α -Amylase is a family of proteins, consisting of several isoforms that differ in charge and glycosylation. It is secreted mainly by the parotid glands. This enzyme is considered a good indicator of properly functioning salivary glands [5]. Traditionally, this salivary enzyme was thought only to initiate the digestion of starch in the oral cavity, being responsible for the breaking down of high molecular weight carbohydrates to lower molecular weight sugars. In a study by Chauncey et al. on metabolic processes occurring within mammalian salivary glands, it was shown that dog’s parotid fluid is devoid of α-amylase activity and only traces were found in its submaxillary saliva. [32] This can be explained by the fact that dogs chew food very roughly, thus they do not need to initiate the digestion of starch in the mouth. However, in a recent study by Sousa-Pereira et al., a characterization of saliva in different mammal species was performed using a proteomic approach and α-amylase was detected in dogs’ saliva, which might reflect the natural selection related to digestion efficacy and food recognition. [33] Furthermore, Contreras-Aguilar et al. recently confirmed the existence of α -amylase in canine saliva and demonstrated that this enzyme can be measured by a spectrophotometric assay and that increases after a sympathetic activation. [34] From studies carried out in humans [4], it is now well-known that α-amylase is involved in the non-immunological defence mechanism of the oral cavity, and that salivary glands respond to the disease by increasing the protective potential of saliva and reducing the rate of secretion after the resolution of the inflammatory process. That study showed that people with no periodontitis have an average α -amylase activity of 93.90 U/ml [4], which is much higher than the mean value detected in the healthy canine population investigated in our study (27,15 U/L).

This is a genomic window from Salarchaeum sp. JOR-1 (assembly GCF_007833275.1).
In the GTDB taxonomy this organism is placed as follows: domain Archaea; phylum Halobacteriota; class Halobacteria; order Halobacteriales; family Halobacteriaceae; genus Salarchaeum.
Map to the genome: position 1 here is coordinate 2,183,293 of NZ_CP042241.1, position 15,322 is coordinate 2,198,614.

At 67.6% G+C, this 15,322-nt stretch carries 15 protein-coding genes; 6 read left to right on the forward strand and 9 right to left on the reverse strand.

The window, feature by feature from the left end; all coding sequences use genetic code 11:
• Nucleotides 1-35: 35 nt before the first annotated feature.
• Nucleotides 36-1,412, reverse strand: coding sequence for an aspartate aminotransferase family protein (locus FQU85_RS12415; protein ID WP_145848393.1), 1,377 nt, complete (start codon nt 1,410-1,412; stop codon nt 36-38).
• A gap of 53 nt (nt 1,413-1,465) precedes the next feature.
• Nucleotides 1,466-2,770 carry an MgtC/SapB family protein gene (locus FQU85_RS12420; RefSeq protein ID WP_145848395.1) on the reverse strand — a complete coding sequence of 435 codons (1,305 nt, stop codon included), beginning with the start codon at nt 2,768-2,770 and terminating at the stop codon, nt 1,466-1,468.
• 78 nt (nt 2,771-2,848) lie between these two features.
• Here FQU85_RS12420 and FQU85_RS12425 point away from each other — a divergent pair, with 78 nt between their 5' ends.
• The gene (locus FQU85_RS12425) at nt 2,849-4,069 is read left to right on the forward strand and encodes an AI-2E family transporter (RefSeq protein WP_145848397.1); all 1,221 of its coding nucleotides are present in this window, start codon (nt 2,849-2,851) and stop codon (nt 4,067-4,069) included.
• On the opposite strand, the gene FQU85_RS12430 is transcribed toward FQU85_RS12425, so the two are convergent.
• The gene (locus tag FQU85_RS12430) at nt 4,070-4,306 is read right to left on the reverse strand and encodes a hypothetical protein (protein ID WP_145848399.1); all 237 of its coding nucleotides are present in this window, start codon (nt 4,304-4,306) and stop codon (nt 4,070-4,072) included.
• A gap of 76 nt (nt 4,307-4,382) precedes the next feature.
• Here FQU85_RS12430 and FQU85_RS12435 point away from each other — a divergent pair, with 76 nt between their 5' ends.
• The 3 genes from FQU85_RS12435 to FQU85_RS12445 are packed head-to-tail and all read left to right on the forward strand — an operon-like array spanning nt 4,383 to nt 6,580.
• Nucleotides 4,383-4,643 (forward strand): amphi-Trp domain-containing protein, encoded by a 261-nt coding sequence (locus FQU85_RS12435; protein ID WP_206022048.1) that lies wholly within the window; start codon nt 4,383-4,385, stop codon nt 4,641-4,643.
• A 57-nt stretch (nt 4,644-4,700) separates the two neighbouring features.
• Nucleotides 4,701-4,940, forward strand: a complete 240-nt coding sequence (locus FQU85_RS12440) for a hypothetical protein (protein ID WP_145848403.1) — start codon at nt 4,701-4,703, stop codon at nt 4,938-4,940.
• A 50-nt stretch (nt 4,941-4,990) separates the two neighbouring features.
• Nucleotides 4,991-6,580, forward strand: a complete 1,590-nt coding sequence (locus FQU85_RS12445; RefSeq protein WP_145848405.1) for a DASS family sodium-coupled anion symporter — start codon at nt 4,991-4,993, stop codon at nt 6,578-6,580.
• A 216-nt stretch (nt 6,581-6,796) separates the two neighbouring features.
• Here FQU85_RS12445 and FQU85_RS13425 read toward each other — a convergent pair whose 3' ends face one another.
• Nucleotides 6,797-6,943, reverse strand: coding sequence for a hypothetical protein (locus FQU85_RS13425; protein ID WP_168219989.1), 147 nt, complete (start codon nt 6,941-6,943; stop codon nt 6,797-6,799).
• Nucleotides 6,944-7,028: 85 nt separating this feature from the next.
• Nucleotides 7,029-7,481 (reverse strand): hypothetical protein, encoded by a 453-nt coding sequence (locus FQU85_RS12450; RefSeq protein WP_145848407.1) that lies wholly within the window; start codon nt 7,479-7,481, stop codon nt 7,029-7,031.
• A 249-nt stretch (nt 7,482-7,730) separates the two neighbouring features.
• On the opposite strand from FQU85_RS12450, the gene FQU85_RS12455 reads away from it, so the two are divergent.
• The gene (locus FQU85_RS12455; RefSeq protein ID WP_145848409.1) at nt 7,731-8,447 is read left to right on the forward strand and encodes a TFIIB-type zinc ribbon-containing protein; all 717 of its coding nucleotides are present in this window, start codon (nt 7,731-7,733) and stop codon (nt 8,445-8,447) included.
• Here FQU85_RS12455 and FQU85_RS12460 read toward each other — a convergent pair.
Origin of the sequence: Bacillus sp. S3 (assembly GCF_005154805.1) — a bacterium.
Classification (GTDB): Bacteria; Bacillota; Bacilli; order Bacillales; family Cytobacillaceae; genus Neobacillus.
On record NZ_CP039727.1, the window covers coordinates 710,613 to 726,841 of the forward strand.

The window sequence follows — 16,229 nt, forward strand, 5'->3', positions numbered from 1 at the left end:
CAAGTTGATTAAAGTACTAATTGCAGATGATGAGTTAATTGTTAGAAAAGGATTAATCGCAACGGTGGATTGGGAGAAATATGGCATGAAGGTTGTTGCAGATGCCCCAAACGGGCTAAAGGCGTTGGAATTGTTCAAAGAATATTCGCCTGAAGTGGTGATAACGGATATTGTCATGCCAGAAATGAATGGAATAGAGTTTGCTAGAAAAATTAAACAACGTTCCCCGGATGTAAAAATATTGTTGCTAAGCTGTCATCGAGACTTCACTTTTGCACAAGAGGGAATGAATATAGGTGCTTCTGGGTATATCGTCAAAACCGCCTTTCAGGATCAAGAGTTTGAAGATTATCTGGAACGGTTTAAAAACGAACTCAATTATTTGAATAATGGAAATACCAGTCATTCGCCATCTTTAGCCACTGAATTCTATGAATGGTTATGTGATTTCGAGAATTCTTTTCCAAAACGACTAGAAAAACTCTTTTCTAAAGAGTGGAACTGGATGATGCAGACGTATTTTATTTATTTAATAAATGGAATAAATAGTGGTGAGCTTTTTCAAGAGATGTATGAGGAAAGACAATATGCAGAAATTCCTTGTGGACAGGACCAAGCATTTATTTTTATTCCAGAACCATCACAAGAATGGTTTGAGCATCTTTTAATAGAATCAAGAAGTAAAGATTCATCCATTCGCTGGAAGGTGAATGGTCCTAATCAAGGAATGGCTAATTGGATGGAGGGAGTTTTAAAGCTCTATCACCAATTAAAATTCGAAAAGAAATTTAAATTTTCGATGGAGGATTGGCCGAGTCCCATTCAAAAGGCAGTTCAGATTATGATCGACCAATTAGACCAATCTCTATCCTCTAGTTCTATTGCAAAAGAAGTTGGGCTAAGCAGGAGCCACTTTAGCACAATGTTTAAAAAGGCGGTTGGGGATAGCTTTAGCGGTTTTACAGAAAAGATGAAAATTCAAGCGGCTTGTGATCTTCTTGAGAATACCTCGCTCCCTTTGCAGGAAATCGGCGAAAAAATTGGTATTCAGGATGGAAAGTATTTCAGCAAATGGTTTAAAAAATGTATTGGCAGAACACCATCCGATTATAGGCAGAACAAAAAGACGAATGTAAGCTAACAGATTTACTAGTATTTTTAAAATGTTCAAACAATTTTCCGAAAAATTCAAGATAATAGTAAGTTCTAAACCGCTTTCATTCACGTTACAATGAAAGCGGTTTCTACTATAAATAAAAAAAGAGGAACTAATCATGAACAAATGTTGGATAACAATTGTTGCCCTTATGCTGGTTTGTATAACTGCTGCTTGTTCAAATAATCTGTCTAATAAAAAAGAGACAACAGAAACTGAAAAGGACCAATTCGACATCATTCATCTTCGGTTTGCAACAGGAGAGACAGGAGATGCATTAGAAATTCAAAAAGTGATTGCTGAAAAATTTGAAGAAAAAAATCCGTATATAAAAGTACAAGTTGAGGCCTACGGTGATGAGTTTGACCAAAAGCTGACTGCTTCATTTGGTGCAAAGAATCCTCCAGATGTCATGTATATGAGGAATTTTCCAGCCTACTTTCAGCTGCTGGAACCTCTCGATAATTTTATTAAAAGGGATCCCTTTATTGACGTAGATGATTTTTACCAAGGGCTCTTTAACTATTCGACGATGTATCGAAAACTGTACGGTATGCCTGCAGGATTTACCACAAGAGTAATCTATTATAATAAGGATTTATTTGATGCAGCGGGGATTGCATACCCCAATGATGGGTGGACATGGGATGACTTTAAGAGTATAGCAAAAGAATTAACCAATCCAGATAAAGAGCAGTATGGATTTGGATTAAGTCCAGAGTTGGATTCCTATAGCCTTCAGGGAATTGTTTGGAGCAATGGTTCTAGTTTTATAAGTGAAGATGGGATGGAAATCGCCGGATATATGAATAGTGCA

Saliva is a hypotonic fluid compared to plasma, and some components are found in lower, higher or similar concentration. [35] The measurement of selected analytes in saliva is a proven and accepted alternative to serum analysis in human medicine, and some analytes such as cortisol and adiponectin have been shown to correlate well with the blood concentration in dogs [6]. In our study, however, none of the analytes measured in saliva correlated with those measured in serum. Moreover, the higher LDH and lysozyme concentration in saliva compared to serum may be related to the species and be linked to the dogs’ increased need for oral mucosal defence. Contrarily, the lower salivary α -amylase concentration compared to serum, although potentially involved in the non-immunological defence of the oral cavity, may reflect the negligible need of this enzyme in saliva to digest starch.